Monthly Archives: January 2016

Monthly Archives: January 2016

Jan 30 2016

Welcome to February!!

by Marty Smith in General

February is here already and spring will be here soon! Valentines Day is the time to get the significant other JEWELRY or chocolates or flowers. We can help with the jewelry with a 10 per cent discount on all fine jewelry in the store. If getting flowers too remember to order roses ahead of time from your florist. They do run out this time of year. We also have space for your items that you are no longer using, especially clean bureaus and chests.

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Jan 07 2016

Birthstone of the month: Garnet

by Kattie in General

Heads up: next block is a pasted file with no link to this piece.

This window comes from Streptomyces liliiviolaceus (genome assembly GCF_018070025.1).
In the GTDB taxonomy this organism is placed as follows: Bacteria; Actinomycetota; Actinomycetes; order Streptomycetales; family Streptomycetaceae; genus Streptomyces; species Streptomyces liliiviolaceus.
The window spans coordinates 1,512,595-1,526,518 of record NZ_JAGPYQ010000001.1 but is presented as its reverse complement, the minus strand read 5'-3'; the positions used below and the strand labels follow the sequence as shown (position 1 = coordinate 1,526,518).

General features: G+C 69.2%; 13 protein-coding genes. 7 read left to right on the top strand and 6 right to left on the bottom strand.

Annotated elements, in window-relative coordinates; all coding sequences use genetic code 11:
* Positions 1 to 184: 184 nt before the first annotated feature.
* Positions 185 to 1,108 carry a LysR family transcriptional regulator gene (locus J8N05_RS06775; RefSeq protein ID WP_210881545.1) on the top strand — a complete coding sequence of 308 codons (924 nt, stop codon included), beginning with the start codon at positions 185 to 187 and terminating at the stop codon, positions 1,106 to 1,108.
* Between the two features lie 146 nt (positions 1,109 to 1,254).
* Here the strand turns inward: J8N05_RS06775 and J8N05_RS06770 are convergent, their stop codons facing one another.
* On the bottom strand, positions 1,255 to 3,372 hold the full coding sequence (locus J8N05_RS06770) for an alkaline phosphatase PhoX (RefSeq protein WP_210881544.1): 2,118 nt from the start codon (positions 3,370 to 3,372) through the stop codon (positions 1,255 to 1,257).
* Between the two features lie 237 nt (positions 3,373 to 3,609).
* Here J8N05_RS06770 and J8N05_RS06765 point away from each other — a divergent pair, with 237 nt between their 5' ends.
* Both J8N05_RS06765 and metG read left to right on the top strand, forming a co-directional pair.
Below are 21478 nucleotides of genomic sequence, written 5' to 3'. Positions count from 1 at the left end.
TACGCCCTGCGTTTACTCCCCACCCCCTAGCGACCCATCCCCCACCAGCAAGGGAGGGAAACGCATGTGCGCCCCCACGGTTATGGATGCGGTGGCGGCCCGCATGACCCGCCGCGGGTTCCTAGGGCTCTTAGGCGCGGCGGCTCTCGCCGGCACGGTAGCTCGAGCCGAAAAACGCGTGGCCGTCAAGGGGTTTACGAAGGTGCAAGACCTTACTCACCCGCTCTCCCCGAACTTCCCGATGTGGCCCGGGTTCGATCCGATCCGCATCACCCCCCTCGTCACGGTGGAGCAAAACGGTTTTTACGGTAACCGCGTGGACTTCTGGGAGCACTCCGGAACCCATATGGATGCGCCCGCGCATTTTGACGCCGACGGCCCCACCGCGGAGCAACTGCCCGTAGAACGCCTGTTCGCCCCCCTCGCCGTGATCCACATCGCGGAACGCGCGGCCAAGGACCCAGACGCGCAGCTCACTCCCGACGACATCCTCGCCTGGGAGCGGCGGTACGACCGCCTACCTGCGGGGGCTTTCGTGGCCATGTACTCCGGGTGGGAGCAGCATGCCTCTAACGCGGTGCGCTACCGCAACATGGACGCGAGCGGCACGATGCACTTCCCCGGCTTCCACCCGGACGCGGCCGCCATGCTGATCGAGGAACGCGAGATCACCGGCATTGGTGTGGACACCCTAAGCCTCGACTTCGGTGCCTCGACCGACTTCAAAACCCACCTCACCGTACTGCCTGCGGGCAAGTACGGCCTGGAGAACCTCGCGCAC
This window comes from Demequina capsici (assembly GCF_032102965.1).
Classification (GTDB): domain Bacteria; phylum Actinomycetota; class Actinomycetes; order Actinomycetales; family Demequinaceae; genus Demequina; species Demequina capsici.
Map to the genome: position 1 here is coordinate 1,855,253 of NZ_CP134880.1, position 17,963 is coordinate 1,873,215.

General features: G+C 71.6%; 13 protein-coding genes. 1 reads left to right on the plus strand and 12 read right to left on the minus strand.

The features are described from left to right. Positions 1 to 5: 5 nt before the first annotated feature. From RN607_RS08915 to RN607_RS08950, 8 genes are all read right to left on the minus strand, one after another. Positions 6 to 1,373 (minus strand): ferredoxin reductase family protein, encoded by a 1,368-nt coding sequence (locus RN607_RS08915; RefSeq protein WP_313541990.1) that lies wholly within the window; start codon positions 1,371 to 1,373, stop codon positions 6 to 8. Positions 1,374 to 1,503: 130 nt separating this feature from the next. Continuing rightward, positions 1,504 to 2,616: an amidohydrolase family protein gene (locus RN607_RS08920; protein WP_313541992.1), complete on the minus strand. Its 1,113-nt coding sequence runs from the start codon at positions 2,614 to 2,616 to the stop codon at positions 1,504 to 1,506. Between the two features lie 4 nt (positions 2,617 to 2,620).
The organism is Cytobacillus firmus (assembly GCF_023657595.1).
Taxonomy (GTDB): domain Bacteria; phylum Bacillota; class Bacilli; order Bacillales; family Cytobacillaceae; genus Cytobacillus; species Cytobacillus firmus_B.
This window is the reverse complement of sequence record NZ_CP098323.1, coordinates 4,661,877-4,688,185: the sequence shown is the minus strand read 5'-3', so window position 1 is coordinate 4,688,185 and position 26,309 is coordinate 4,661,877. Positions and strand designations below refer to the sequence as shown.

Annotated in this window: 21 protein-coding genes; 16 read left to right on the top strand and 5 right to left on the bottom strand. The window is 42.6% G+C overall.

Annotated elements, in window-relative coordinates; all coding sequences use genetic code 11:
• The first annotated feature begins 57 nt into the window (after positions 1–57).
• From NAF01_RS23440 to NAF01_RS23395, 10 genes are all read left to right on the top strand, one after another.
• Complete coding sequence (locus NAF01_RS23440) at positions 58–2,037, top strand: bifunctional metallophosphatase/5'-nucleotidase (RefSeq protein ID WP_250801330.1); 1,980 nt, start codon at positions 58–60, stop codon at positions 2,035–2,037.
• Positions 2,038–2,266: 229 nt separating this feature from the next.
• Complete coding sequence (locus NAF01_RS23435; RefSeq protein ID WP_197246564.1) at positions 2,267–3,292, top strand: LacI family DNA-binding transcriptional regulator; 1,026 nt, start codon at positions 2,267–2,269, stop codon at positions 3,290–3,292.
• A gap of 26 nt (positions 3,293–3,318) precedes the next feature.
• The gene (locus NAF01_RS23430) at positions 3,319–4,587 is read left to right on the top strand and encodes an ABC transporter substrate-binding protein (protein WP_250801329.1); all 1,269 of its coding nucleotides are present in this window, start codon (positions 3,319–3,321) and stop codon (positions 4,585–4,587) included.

History and Lore Thousands of years ago, red garnet necklaces adorned the necks of Egypt’s pharaohs, and were entombed with their mummified corpses as prized possessions for the afterlife. In ancient Rome, signet rings with carved garnets were used to stamp the wax that secured important documents. The term carbuncle was often used in ancient times to refer to red garnets, although it was used for almost any red stone. Carbuncle was thought to be one of the four precious stones given to King Solomon by God. Centuries later, in Roman scholar Pliny’s time (23 to 79 AD), red garnets were among the most widely traded gems. In the Middle Ages (about 475 to 1450 AD), red garnet was favored by clergy and nobility. Red garnet’s availability increased with the discovery of the famous Bohemian garnet deposits in central Europe around 1500. This source became the nucleus of a regional jewelry industry that reached its peak in the late 1800s. Learn More About Garnet Garnets are a set of closely related minerals that form a group, resulting in gemstones in almost every color. Red garnets have a long history, but modern gem buyers can pick from a rich palette of garnet colors: greens, oranges, pinkish oranges, deeply saturated purplish reds, and even some blues. Red garnet is one of the most common and widespread of gems, found in metamorphic rocks (which are rocks altered by heat and pressure) on every continent. But not all garnets are as abundant as the red ones. A green garnet, tsavorite, also occurs in metamorphic rocks, but it’s rarer because it needs unusual rock chemistries and special conditions to form. Demantoid is a rare and famous green garnet, spessartine (also called spessarite) is an orange garnet, and rhodolite is a beautiful purple-red garnet. Garnets can even exhibit the color-change phenomenon similar to the rare gemstone alexandrite. All garnets have essentially the same crystal structure, but they vary in chemical composition. There are more than twenty garnet categories, called species, but only five are commercially important as gems. Those five are pyrope, almandine (also called almandite), spessartine, grossular (grossularite), and andradite. A sixth, uvarovite, is a green garnet that usually occurs as crystals too small to cut. It’s sometimes set as clusters in jewelry. Many garnets are chemical mixtures of two or more garnet species. Info and images provided by www.gia.edu

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